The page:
I’ve participated in juice fasts and there are benefits, but there can be drawbacks and they are not appropriate for everyone. I encourage you to do some research, get some advice and decide if it is for you.
Whatever detox you choose to do, the most important thing is that it is undertaken with a qualified healthcare professional. Detoxification needs to be carefully managed if your liver is not in good shape, or you are on important medication. A registered nutritional therapist will be able to advise you on the best way to detox, based on your individual needs.
January is naturally a time for considering detoxing – it’s a new year and the guilt from the Christmas binge is reinforced by the miraculous shrinking of our clothes! However, in the northern hemisphere January is the middle of winter, so a full-blown juicing or raw food detox is not ideal. However, it is an ideal opportunity to start eating healthily with a view to a ‘spring clean’ in April/May time.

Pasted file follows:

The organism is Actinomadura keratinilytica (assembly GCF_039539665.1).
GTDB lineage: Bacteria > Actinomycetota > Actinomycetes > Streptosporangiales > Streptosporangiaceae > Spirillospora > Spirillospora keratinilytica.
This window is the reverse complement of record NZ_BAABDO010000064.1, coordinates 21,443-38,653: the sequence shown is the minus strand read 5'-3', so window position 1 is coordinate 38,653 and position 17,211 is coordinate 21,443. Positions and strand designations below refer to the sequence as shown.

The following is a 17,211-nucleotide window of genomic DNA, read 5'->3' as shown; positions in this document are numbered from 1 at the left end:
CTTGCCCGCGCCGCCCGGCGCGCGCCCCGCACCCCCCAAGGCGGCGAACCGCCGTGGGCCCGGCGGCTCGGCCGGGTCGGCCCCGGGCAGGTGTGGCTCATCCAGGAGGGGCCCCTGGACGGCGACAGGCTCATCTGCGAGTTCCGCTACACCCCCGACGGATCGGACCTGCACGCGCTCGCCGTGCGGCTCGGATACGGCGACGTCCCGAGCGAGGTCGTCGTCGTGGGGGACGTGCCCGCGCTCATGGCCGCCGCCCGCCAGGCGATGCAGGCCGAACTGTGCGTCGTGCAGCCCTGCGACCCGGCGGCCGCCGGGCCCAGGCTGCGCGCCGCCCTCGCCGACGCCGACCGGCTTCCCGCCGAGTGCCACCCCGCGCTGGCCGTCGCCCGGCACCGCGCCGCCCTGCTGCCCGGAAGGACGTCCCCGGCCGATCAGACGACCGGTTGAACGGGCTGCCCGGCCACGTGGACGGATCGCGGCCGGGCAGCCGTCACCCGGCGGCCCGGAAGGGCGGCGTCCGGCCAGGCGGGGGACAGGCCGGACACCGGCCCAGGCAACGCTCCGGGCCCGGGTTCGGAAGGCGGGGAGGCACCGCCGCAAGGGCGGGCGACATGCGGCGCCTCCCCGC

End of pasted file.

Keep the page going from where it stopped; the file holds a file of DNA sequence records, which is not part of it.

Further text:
So, in a nutshell, if you are feeling a bit sluggish and know that your diet is not as clean as it should be, a detox can play a really important role in boosting your overall health. You don’t need supplements, or to starve yourself – just some guidance and a bit of will power. Doing it with a friend or family member also helps.
FreshStart Cleanse and Health Reset
I am regularly run a 28-day Cleanse and Health Reset programme called FreshStart. It is a seasonal eating programme designed to enhance detoxification systems and help start you on the road to healthy eating.